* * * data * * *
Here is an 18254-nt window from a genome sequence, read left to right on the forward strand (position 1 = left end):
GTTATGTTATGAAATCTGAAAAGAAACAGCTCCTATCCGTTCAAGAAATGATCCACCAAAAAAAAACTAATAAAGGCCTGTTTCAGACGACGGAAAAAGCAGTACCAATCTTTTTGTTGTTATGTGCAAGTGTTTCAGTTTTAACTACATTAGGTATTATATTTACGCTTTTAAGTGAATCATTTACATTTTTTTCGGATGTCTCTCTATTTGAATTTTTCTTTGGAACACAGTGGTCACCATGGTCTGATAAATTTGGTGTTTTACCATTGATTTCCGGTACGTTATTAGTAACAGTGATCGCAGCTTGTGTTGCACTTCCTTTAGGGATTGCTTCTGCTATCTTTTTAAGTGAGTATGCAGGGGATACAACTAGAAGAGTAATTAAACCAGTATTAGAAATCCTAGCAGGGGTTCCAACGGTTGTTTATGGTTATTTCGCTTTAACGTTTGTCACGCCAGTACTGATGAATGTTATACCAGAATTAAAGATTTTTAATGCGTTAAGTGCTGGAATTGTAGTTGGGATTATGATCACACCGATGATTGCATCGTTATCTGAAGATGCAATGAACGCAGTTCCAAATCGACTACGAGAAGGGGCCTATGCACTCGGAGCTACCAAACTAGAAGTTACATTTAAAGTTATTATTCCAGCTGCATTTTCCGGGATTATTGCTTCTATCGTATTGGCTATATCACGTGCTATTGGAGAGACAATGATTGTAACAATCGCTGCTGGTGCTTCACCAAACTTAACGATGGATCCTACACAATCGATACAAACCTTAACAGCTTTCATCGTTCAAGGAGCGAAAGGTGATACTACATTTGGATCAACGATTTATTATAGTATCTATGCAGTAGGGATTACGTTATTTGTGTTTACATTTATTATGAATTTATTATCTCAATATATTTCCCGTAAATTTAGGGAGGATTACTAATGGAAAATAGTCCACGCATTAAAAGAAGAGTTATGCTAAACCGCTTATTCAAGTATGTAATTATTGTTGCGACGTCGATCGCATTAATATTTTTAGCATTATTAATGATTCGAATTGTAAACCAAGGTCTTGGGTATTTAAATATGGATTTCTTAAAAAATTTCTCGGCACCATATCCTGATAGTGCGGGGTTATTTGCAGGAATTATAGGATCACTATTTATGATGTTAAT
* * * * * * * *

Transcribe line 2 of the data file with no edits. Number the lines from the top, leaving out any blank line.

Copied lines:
GTTATGTTATGAAATCTGAAAAGAAACAGCTCCTATCCGTTCAAGAAATGATCCACCAAAAAAAAACTAATAAAGGCCTGTTTCAGACGACGGAAAAAGCAGTACCAATCTTTTTGTTGTTATGTGCAAGTGTTTCAGTTTTAACTACATTAGGTATTATATTTACGCTTTTAAGTGAATCATTTACATTTTTTTCGGATGTCTCTCTATTTGAATTTTTCTTTGGAACACAGTGGTCACCATGGTCTGATAAATTTGGTGTTTTACCATTGATTTCCGGTACGTTATTAGTAACAGTGATCGCAGCTTGTGTTGCACTTCCTTTAGGGATTGCTTCTGCTATCTTTTTAAGTGAGTATGCAGGGGATACAACTAGAAGAGTAATTAAACCAGTATTAGAAATCCTAGCAGGGGTTCCAACGGTTGTTTATGGTTATTTCGCTTTAACGTTTGTCACGCCAGTACTGATGAATGTTATACCAGAATTAAAGATTTTTAATGCGTTAAGTGCTGGAATTGTAGTTGGGATTATGATCACACCGATGATTGCATCGTTATCTGAAGATGCAATGAACGCAGTTCCAAATCGACTACGAGAAGGGGCCTATGCACTCGGAGCTACCAAACTAGAAGTTACATTTAAAGTTATTATTCCAGCTGCATTTTCCGGGATTATTGCTTCTATCGTATTGGCTATATCACGTGCTATTGGAGAGACAATGATTGTAACAATCGCTGCTGGTGCTTCACCAAACTTAACGATGGATCCTACACAATCGATACAAACCTTAACAGCTTTCATCGTTCAAGGAGCGAAAGGTGATACTACATTTGGATCAACGATTTATTATAGTATCTATGCAGTAGGGATTACGTTATTTGTGTTTACATTTATTATGAATTTATTATCTCAATATATTTCCCGTAAATTTAGGGAGGATTACTAATGGAAAATAGTCCACGCATTAAAAGAAGAGTTATGCTAAACCGCTTATTCAAGTATGTAATTATTGTTGCGACGTCGATCGCATTAATATTTTTAGCATTATTAATGATTCGAATTGTAAACCAAGGTCTTGGGTATTTAAATATGGATTTCTTAAAAAATTTCTCGGCACCATATCCTGATAGTGCGGGGTTATTTGCAGGAATTATAGGATCACTATTTATGATGTTAAT